(A) The defendant’s subjective belief at the time a claim is made; or

(B) An objective textual reading of what a person may have known or believed when a claim is made.Continue Reading The False Claims Act’s Fuzzy Scienter Element Brought into Sharp Focus

On April 27, 2023, the Small Business Administration (SBA) issued a final rule, finalizing a September 9, 2022 proposed rule, and making a myriad of changes to the Small Business Regulations. Those changes are effective at the end of this month, on May 30, 2023. We will be covering a number of those changes in upcoming posts. But for now, we’re focusing on a change that will make some contractors very happy and other contractors very worried: real, negative consequences for small businesses that fail to comply with 13 CFR 125.6, which governs subcontracting limitations for small business set-aside contracts over the simplified acquisition threshold (presently defined in FAR 2.101 as $250,000).Continue Reading Small Business Contractors Rejoice or Repent: Final SBA Rule Adds Teeth to 13 CFR 125.6 Subcontracting Limitations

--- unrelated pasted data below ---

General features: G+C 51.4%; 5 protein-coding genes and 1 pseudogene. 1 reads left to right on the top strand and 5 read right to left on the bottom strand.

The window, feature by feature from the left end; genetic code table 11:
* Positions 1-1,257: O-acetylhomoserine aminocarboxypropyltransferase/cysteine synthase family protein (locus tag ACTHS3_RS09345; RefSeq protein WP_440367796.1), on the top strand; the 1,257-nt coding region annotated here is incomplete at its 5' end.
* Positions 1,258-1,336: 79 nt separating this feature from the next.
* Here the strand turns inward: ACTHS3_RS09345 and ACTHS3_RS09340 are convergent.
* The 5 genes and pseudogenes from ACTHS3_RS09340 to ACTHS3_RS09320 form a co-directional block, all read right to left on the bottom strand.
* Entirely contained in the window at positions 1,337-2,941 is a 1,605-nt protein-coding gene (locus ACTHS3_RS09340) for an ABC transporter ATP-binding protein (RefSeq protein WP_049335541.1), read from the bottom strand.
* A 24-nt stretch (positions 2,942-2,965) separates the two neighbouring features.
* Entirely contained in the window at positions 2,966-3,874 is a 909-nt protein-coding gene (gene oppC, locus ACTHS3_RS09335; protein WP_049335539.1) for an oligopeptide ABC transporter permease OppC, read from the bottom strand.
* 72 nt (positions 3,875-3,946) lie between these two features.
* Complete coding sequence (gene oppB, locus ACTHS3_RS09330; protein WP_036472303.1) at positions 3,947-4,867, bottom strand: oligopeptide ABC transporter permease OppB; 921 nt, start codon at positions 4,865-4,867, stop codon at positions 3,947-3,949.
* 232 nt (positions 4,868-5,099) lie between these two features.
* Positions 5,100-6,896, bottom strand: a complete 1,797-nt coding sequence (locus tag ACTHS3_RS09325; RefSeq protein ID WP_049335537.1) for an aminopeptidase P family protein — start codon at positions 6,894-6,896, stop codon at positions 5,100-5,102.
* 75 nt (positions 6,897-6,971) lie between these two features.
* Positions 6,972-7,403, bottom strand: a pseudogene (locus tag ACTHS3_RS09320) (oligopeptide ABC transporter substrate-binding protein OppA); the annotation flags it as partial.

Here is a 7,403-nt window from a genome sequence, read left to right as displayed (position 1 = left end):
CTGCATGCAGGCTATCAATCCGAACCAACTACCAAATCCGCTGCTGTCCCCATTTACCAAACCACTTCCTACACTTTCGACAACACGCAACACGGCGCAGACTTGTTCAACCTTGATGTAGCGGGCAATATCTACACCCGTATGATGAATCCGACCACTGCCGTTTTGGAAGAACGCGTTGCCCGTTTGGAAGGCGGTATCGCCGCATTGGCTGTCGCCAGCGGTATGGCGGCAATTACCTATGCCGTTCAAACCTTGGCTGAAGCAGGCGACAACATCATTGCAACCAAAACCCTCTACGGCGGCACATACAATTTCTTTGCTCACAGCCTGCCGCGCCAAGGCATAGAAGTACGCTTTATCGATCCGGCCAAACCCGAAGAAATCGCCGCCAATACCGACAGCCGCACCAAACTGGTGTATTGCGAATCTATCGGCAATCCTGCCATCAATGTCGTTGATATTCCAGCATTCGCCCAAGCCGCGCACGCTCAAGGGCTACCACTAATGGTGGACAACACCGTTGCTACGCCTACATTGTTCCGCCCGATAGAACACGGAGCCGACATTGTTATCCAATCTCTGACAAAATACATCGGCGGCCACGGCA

Scenario 1: A pharmacy chain hires a value consultant to review its Medicare and Medicaid billing practices for ways to optimize the coding of drug reimbursements to maximize profits. Drugs that had historically been charged for government reimbursement at $1/pill as the “usual and customary price” are now getting coded for reimbursement at $3/pill—a 200% markup that represents a pure profit windfall to the pharmacy chain. Is this a violation of the False Claims Act (FCA)?